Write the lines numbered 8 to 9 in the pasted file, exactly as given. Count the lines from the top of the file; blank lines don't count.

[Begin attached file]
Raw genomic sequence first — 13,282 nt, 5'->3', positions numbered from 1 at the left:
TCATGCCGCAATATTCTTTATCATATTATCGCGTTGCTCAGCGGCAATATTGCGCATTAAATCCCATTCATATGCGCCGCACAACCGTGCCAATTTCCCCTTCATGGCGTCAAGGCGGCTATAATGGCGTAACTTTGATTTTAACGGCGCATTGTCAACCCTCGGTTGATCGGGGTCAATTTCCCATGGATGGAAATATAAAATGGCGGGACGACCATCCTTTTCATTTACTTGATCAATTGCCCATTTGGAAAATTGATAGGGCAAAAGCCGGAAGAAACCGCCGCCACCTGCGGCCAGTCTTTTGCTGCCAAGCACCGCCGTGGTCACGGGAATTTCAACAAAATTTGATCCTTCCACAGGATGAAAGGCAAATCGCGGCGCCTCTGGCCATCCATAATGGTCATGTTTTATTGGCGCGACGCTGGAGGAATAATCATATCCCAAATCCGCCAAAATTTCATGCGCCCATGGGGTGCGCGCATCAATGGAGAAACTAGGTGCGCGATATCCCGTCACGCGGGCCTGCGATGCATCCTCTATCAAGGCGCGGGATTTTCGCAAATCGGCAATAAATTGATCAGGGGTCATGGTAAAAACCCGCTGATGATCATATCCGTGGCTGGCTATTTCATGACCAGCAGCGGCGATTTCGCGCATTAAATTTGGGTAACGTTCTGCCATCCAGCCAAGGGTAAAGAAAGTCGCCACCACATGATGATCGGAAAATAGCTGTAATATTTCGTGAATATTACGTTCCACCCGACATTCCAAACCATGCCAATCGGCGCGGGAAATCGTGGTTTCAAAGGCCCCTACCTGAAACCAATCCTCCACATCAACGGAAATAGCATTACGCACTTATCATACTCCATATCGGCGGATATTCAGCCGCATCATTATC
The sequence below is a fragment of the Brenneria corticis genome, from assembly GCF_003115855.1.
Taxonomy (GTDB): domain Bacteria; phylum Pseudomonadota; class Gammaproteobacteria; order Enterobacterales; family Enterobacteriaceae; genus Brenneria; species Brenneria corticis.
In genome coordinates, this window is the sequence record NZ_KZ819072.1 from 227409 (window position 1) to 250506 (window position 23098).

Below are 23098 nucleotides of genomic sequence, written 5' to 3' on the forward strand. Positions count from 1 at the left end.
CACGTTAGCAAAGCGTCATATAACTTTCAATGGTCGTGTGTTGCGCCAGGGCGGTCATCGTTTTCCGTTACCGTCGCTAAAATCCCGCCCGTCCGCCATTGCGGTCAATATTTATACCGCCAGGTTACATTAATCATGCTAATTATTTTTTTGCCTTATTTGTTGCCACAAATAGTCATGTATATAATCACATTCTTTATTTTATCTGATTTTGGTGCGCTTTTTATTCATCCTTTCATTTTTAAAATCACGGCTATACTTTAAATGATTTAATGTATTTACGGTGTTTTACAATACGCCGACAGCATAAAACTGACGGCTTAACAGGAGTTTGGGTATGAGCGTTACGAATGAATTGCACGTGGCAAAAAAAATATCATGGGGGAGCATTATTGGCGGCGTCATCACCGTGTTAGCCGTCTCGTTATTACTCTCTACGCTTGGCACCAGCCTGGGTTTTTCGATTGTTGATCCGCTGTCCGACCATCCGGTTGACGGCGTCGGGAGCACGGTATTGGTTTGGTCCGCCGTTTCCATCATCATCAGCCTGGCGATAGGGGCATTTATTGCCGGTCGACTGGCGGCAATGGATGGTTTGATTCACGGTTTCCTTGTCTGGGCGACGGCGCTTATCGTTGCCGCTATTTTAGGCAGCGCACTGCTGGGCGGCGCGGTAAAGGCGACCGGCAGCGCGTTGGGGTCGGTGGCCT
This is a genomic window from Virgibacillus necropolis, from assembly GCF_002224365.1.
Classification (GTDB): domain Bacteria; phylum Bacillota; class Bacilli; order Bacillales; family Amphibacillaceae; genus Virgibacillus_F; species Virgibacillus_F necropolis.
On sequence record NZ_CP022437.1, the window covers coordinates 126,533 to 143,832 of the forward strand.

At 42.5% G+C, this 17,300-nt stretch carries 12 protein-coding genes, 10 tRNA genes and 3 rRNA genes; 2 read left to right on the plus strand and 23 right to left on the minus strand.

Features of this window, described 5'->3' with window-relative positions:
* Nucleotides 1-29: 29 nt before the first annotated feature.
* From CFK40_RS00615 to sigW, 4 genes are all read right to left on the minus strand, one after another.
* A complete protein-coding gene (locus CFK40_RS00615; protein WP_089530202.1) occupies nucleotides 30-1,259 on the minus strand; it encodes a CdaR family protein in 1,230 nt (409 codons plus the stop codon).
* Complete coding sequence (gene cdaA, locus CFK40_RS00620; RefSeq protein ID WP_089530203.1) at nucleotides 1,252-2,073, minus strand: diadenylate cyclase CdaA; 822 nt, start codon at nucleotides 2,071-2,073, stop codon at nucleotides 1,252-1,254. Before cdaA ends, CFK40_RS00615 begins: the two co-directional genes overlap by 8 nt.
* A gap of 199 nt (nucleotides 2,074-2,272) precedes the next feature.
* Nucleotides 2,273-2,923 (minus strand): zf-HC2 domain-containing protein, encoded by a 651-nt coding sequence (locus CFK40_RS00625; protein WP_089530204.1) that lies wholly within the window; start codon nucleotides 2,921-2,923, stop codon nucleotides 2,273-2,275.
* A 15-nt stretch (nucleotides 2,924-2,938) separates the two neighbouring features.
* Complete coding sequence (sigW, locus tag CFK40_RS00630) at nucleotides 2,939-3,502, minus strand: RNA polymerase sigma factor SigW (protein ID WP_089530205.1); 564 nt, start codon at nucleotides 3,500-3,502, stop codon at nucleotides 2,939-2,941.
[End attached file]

This is a genomic window from Virgibacillus necropolis, from assembly GCF_002224365.1.
Classification (GTDB): domain Bacteria; phylum Bacillota; class Bacilli; order Bacillales; family Amphibacillaceae; genus Virgibacillus_F; species Virgibacillus_F necropolis.